A legal claim, even an incontestable one, will not be noticed by the courts unless or until it is properly brought to the notice of the person against whom it is made. This other person may be the defendant, the respondent or an interested party in the case. It is this reason which, perhaps, makes service – the process in litigation where claims and other related processes are formally brought to the notice of a party – the most important step in the civil litigation procedure. Except in a very negligible number of cases, every process in the civil litigation procedure must be brought to the notice of the other party.
Nonetheless, service (or the modes effecting it) is the least, if not one of the least, developed processes in Ghana’s civil litigation procedure. For many, service has become one of the single most expensive processes. This is a problem. The nature of the problem is such that even the revolutionary strides in technology have not been able to overcome it. While this problem may be attributed to the blurred appreciation of the rules that regulate the service of court processes, the blurredness, itself, may be a product of one of two other factors: (1) genuine widespread unfamiliarity with the rules, or (2) a deliberate systematic design to pervert the rules.
Whichever way, the problem cannot be left unattended. Like all lawyer-problems, only lawyers can resolve the service problem. This short note, therefore, is an attempt to trigger a discussion on how the service problem may be resolved. The note will do this by explaining the two main modes of serving a court process – personal service and service on a company. It will draw on these two modes to point to one of the primary ways by which we may begin to solve the problem, namely, the honourable judges and how they supervise their hardworking officials at the court registries. The note will, then, conclude by indicating some of the basic things that may be done immediately about the problem.
1.Service on a Human Being
This mode of serving a court process is known as ‘personal service’. It is important, for reasons which will be explained later, to distinguish personal service from other modes of service. Personal service is done by leaving the process which is to be served with the person who is to be served. Sometimes, however, the person who is to be served tends to behave in a way that makes service on her impossible. In such cases, the processes may be served by leaving it as near that person as may be practicable.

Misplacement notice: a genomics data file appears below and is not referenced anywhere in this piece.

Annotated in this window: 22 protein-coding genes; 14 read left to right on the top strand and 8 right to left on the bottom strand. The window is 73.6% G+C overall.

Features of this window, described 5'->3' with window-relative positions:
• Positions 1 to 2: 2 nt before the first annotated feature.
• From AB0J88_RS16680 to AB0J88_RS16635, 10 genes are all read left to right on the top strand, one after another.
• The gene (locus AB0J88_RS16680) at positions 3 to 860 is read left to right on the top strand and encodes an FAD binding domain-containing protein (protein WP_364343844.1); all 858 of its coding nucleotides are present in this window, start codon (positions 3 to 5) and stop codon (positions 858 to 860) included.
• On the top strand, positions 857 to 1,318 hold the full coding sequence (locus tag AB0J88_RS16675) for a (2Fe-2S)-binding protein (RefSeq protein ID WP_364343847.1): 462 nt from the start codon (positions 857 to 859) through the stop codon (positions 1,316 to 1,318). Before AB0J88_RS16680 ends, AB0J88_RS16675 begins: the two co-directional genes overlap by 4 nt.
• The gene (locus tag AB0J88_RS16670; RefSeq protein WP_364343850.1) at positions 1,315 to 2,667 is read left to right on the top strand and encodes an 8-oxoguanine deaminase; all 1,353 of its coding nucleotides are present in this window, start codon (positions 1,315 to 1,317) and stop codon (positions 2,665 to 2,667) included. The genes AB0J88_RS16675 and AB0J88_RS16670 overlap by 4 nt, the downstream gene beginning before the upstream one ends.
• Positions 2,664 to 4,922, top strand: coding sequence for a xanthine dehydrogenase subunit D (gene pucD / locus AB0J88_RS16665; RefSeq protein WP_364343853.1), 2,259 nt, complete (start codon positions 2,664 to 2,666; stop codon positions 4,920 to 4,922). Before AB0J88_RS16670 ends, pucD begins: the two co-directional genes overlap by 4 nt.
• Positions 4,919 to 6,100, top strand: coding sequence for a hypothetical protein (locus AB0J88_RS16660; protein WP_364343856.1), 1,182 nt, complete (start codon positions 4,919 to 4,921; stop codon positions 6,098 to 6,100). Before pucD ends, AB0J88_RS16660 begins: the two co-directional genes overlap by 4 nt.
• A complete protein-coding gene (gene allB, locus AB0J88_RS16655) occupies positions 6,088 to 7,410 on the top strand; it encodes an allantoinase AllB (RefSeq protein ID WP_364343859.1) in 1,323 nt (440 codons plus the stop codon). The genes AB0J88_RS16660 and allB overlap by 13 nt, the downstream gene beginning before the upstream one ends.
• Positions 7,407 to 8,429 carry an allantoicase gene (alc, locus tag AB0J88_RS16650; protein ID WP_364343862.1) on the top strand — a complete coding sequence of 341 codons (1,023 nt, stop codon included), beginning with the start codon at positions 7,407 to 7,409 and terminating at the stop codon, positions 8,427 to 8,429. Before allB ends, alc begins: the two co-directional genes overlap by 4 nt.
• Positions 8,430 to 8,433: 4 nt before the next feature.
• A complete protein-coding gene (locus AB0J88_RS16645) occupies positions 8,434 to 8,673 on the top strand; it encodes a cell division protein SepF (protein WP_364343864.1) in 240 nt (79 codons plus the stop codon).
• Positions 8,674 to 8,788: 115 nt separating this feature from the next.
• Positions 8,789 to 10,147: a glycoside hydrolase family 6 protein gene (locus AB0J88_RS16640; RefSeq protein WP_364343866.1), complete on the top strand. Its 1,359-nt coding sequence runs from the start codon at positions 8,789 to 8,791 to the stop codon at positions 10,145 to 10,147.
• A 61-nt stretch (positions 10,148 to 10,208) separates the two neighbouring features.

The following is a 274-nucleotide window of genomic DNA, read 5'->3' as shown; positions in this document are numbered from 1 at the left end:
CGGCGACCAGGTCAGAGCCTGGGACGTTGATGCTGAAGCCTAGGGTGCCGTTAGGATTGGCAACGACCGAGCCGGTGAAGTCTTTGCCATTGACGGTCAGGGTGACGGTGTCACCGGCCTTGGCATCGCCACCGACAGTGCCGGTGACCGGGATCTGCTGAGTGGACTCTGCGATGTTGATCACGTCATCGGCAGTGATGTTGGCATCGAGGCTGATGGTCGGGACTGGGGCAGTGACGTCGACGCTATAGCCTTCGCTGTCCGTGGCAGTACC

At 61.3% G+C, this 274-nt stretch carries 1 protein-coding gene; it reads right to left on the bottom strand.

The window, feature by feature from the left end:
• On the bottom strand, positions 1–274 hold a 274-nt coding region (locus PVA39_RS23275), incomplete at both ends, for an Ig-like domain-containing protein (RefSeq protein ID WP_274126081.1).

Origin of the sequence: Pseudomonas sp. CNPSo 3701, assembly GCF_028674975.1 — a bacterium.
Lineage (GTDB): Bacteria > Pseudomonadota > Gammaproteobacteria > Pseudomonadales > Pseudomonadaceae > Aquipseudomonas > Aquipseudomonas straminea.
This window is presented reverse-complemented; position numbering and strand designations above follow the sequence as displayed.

From this, it may be obvious that a process cannot be served on a person unless the person is found or located. This makes addresses a very essential component of the litigation process. Accordingly, the law requires the plaintiff to provide not only his own address (residential and occupational), but also the address of the person against whom she brings the claim. These addresses must be printed on the face of the process.
The law also envisages situations where the plaintiff may genuinely not know the address of the person who is to be served. It would appear that not knowing the person’s address is not intended to be a bar to bringing a claim to the courts. Therefore, the rules also allow a plaintiff who does not know the address of the person who is to be served to simply state on the process that “the plaintiff will direct service”. Directing service means exactly what it says – the plaintiff will guide the court bailiff to find and serve the person in question.
This means that service is, at all times, the duty of the court (not the litigant or her lawyer). The job of the litigant or her lawyer is merely to provide the proper address (when she has it) or direct service (where she does not have it at the time of issuing the process). A part of the filing fee which the court takes from litigants is supposed to cover the cost of serving the process. However, every honest court user knows that this is theory. In practice, many litigants find themselves making substantial unofficial payments again for the service of the court process.
Clearly, this is much a problem; but the problem is not much about the extra money and the heightened nominal cost of justice. The bigger problem is how severely the practice chips off the integrity of the judicial process. In other words, this practice discounts the integrity of the judicial process because it offers an opportunity for litigants or their lawyers to influence or be perceived as unfairly influencing the judicial process.
2.Service on a Company
Companies are not human beings. Therefore, the mode for serving a company is not the same as the mode of serving a human being. When a company is being incorporated, the incorporators are required by law to provide an address for the company. Therefore, it should be possible to find every company’s address by simply conducting a search at the Companies Registry. This address is known as the company’s ‘registered’ office.